3. Science Teacher Efficacy and Extrinsic Factors Toward Professional Development Using Video Games in a Design-Based Research Model: The Next Generation of STEM Learning

    Science.gov (United States)

    Annetta, Leonard A.; Frazier, Wendy M.; Folta, Elizabeth; Holmes, Shawn; Lamb, Richard; Cheng, Meng-Tzu

    2013-02-01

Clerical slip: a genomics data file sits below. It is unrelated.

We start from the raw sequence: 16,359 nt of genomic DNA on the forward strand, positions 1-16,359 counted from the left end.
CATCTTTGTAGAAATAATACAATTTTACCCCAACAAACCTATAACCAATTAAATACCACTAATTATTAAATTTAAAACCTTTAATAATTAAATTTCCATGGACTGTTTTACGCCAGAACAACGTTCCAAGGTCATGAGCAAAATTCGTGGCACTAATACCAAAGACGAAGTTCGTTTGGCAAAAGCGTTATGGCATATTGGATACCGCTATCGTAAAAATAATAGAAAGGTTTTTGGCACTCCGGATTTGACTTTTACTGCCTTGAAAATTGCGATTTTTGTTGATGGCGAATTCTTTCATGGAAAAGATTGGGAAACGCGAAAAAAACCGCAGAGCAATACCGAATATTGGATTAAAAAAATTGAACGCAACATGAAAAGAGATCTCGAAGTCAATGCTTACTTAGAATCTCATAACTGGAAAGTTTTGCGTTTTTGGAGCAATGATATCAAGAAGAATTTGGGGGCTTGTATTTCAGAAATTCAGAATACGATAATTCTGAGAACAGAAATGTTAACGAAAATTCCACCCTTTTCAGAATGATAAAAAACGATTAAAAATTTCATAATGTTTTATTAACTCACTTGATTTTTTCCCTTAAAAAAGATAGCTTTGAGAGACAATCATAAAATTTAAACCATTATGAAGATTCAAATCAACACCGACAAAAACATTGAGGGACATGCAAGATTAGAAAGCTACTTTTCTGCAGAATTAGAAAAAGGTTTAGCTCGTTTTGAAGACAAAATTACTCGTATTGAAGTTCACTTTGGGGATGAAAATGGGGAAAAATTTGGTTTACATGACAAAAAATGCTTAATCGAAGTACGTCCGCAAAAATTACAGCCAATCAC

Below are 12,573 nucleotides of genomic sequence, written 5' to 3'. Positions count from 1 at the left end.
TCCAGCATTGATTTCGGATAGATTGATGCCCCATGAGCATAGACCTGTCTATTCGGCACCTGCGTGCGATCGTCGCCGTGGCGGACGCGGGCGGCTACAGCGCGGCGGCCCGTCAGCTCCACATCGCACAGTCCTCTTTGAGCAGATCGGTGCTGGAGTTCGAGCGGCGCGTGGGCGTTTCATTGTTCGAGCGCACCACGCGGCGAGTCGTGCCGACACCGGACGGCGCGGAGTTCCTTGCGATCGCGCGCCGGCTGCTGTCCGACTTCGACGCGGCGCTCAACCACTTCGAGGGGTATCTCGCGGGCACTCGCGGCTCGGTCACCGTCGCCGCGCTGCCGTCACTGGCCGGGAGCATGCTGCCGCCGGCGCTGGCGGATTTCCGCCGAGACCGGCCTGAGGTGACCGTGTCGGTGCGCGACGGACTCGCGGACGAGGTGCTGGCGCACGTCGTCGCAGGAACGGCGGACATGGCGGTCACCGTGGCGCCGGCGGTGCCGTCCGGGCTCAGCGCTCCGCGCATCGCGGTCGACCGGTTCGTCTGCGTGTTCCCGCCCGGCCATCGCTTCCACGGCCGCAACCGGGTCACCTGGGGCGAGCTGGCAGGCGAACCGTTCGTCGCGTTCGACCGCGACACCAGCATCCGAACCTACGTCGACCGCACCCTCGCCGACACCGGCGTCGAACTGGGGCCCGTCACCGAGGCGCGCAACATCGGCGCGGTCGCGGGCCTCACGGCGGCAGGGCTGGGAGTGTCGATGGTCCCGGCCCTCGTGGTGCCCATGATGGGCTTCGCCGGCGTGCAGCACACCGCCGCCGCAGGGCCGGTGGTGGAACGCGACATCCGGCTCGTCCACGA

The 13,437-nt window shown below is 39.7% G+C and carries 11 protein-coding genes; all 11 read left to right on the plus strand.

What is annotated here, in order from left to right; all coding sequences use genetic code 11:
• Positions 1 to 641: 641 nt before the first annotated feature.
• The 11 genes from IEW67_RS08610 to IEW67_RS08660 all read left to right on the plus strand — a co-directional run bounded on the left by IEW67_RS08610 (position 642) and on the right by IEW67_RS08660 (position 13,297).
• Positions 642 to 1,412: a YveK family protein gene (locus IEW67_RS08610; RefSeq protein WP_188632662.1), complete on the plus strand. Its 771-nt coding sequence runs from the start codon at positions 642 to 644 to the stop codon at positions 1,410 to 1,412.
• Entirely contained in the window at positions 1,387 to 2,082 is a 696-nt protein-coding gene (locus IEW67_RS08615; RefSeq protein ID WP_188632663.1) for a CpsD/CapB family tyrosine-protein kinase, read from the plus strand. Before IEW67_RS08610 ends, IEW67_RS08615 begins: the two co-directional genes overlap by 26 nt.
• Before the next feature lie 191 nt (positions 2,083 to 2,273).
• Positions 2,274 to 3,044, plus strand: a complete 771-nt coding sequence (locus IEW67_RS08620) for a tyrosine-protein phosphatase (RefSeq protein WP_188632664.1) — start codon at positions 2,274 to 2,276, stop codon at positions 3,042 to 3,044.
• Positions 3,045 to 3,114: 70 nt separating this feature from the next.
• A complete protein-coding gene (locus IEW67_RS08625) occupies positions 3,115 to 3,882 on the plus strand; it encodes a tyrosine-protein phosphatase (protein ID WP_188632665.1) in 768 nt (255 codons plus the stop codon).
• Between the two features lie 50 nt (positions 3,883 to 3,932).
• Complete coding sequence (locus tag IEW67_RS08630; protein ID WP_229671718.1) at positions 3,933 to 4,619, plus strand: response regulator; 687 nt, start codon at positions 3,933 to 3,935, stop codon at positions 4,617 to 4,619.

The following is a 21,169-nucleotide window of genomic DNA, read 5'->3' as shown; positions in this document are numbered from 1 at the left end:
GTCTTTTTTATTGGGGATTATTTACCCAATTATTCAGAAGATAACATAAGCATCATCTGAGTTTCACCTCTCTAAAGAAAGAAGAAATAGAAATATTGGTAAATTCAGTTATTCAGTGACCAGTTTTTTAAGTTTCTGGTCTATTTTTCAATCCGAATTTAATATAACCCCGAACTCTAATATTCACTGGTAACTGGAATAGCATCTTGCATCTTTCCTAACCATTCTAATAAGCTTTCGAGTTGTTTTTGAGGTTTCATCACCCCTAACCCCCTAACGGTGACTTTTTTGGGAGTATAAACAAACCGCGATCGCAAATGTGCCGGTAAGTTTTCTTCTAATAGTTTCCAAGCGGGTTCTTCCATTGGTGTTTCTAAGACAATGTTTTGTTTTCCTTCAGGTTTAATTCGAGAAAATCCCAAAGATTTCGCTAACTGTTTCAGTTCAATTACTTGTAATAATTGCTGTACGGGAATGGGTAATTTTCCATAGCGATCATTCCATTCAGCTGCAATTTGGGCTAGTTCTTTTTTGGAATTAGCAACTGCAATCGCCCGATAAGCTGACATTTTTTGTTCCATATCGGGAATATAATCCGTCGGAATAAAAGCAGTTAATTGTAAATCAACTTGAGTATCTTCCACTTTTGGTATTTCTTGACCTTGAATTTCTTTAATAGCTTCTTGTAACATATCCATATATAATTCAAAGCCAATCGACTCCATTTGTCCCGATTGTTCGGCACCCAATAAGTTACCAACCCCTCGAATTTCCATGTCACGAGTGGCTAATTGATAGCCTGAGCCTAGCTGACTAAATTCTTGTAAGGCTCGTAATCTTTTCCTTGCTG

Designed-based research principles guided the study of 51 secondary-science teachers in the second year of a 3-year professional development project. The project entailed the creation of student-centered, inquiry-based, science, video games. A professional development model appropriate for infusing innovative technologies into standards-based curricula was employed to determine how science teacher's attitudes and efficacy where impacted while designing science-based video games. The study's mixed-method design ascertained teacher efficacy on five factors (General computer use, Science Learning, Inquiry Teaching and Learning, Synchronous chat/text, and Playing Video Games) related to technology and gaming using a web-based survey). Qualitative data in the form of online blog posts was gathered during the project to assist in the triangulation and assessment of teacher efficacy. Data analyses consisted of an Analysis of Variance and serial coding of teacher reflective responses. Results indicated participants who used computers daily have higher efficacy while using inquiry-based teaching methods and science teaching and learning. Additional emergent findings revealed possible motivating factors for efficacy. This professional development project was focused on inquiry as a pedagogical strategy, standard-based science learning as means to develop content knowledge, and creating video games as technological knowledge. The project was consistent with the Technological Pedagogical Content Knowledge (TPCK) framework where overlapping circles of the three components indicates development of an integrated understanding of the suggested relationships. Findings provide suggestions for development of standards-based science education software, its integration into the curriculum and, strategies for implementing technology into teaching practices.